Nick Saban enjoying his resilient Alabama team even if the ride has been bumpy

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Alabama head coach Nick Saban gets reactson the sideline during the second half of an NCAA college football game against Tennessee, Saturday, Oct. 21, 2023, in Tuscaloosa, Ala. (AP Photo/Vasha Hunt)

TUSCALOOSA, Ala. – Alabama's season may have aged coach Nick Saban a bit, but he's not complaining.

Nothing has come easy so far for the ninth-ranked Crimson Tide.

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Alabama eked out a win over Arkansas, sputtered at South Florida, survived the Mississippi game and needed a huge second-half surge to defeat Tennessee on Saturday and jump back into the top 10.

All that’s mostly OK with Saban. Or at least it was in the afterglow of that 34-20 victory over the Volunteers, the team's sixth straight win.

“I love it. It’s been great,” Saban said after the game. “The challenges are great. I enjoy coaching this team. That’s not to say that they’re not taking years off my life, but I’m OK with that.”

Alabama (7-1, 5-0 Southeastern Conference) went into its bye week as the only SEC Western Division team without a league loss. Next up: hosting No. 15 LSU, the biggest remaining division challenger, in two weeks.

The Tide hadn’t really looked like a national contender from start to finish of any game this season. They didn’t again early Saturday, finding themselves down 20-7 at halftime.

Then Alabama dominated the second half, 27-0, making key stops on defense and big plays on offense. It was a vintage Tide performance — for 30 minutes.

But, quarterback Jalen Milroe said, “winning is hard,” especially in the SEC. Especially for a team that had been plagued by penalties, sacks and turnovers.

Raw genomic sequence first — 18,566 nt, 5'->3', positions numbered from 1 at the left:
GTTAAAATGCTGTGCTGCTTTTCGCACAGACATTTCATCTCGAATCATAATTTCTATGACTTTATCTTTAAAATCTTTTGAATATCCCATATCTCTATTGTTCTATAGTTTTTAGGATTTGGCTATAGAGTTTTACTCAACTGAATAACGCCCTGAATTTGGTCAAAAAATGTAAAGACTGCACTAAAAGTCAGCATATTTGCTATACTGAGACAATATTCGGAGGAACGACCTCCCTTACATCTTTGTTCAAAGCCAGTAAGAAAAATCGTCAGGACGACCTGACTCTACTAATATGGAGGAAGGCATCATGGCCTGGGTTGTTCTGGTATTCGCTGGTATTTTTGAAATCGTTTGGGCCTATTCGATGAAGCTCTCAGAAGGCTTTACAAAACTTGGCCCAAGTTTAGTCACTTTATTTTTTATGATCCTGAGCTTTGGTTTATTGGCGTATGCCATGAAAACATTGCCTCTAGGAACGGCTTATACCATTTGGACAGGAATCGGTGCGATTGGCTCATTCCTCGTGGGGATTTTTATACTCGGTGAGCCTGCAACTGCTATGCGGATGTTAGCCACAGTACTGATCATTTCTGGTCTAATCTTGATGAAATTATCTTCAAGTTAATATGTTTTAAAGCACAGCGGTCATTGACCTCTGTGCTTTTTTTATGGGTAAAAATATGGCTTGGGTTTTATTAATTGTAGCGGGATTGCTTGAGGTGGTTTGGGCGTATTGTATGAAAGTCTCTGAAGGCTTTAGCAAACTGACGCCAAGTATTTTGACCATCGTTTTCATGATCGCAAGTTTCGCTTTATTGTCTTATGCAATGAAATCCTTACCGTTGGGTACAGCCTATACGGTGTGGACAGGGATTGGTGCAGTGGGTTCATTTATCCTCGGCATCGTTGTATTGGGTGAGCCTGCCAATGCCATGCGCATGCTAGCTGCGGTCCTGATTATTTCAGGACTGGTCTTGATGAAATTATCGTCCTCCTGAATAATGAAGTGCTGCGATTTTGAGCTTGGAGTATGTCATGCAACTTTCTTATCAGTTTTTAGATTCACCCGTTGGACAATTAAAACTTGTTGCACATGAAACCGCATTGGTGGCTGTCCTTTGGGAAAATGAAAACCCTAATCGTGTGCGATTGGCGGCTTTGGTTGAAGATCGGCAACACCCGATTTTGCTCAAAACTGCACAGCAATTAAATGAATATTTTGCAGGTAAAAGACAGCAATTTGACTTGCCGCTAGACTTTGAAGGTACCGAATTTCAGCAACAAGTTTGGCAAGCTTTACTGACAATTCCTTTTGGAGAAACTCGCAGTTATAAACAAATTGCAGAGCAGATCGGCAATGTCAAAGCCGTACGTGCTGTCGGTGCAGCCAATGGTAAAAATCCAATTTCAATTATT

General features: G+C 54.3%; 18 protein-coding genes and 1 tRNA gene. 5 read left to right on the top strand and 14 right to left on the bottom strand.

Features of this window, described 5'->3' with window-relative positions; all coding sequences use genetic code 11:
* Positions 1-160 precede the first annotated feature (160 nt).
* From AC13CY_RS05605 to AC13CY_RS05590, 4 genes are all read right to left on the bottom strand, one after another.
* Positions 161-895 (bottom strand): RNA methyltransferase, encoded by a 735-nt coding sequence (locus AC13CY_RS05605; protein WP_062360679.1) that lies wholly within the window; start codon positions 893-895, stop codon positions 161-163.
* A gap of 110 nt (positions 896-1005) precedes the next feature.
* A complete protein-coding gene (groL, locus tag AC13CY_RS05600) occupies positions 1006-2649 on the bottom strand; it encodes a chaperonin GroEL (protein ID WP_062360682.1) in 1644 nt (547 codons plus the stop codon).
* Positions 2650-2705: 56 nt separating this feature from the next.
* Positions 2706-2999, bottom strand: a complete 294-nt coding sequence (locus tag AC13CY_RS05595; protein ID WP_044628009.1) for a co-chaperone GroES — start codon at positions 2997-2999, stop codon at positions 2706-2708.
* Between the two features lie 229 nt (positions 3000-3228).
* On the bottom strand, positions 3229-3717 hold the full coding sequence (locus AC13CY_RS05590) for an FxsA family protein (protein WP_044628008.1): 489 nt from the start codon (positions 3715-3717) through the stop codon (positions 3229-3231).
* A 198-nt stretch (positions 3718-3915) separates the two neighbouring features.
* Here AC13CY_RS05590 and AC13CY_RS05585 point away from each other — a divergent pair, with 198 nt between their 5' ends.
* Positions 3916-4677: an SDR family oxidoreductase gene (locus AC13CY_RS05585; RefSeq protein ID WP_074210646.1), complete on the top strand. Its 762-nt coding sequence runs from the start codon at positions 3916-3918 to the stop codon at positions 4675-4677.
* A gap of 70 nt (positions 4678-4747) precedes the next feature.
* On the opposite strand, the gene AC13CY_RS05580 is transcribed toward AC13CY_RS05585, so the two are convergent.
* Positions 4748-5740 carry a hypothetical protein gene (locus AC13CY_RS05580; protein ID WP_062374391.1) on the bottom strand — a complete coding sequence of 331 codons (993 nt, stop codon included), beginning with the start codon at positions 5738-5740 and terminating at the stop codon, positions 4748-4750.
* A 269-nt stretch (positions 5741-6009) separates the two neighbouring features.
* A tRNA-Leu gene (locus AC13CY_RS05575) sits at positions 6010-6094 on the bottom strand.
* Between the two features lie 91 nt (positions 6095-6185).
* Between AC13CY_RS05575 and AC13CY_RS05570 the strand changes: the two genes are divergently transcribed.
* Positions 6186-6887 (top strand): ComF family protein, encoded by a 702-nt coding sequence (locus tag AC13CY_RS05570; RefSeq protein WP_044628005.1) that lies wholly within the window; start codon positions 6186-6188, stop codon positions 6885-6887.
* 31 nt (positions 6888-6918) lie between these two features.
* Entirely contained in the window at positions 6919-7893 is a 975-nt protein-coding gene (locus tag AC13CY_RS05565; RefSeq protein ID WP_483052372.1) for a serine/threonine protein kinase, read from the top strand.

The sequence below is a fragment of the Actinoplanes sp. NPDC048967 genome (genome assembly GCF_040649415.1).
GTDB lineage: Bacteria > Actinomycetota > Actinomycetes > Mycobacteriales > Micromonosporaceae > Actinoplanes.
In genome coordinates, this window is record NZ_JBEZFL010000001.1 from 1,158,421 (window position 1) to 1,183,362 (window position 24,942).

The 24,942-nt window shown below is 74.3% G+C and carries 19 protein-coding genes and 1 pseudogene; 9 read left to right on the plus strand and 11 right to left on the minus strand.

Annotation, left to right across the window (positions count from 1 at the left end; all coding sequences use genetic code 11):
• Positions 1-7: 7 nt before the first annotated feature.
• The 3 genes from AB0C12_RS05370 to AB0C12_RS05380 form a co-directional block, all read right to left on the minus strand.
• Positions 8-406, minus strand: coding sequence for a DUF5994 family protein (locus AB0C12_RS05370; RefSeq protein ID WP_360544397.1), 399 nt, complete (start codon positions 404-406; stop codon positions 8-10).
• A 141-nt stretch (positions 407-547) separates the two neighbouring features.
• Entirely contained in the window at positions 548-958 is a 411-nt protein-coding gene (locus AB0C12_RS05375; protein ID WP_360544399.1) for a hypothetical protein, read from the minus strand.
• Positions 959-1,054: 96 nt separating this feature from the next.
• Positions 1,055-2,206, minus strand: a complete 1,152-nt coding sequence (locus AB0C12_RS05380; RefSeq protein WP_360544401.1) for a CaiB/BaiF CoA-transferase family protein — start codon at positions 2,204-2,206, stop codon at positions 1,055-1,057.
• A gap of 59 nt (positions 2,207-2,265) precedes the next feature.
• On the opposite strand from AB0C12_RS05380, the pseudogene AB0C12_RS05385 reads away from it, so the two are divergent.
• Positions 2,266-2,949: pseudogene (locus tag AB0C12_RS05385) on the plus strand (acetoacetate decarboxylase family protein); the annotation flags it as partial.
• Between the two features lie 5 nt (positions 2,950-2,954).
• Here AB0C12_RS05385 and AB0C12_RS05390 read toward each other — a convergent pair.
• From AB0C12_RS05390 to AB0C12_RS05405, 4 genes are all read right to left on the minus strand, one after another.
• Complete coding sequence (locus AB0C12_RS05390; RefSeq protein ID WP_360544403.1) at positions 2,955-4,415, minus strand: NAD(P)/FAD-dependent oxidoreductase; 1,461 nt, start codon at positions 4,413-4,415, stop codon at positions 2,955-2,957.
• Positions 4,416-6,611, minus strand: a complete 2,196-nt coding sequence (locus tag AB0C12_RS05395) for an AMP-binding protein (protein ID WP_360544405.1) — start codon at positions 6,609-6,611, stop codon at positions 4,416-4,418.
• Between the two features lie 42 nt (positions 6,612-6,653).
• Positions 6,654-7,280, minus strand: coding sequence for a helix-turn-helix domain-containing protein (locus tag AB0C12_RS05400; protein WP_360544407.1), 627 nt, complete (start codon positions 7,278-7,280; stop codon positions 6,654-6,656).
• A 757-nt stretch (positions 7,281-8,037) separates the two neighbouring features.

“I think what we showed is that we don’t quit,” he said. “Here, we don’t quit. That’s the biggest thing and what we harp on in the offseason.”

Milroe overcame a fumble and an interception in the end zone. But Alabama committed only one penalty for 5 yards and allowed just one second-half sack after giving up three before halftime.

The Tide had a school-record 17 penalties in last year's 52-49 loss in Knoxville.

“That was a tremendous focus,” said linebacker Chris Braswell, whose fourth-quarter sack and forced fumble led to a scoop-and-score touchdown. “We always talk about playing to the 'Bama standard and playing disciplined.”

The Tide came closer to that “'Bama standard” in the second half for a much more sustained period, both offensively and defensively, than it had all season. The defense made two key fourth-down stops and contained Vols quarterback Joe Milton III and the running game after coming back out of the locker room.

“This is what we do,” safety Malachi Moore said. "We're built for situations like this. If we want to be a good team, we have to fight through adversity and that's what we did out there (Saturday).

“We really came together as a team and finished the game for 60 minutes.”

The up-and-down play, the sometimes self-inflicted challenges, appear to be just a part of this team. Still, Alabama has rebounded from its loss to No. 7 Texas with a string of wins, however they've come.

Saban is mostly enjoying the occasionally bumpy ride and how his team has shown resilience, if not the issues that have surfaced with more frequency than he'd like.

“It’s fun, because they’ve got a good spirit about them,” said the coach, who turns 72 on Oct. 31. “They’ve got good relationships on our team. I think the players legitimately care.”

Saban said he felt the recent grind of SEC games took a psychological toll on how the Tide played at the start of the Tennessee game. Then came a two-play touchdown drive, capped by Milroe's 46-yard pass to Isaiah Bond coming out of the half, and it was off to the races.

"I think the momentum of the game gave them the energy to play the way they’re capable of playing,” Saban said.


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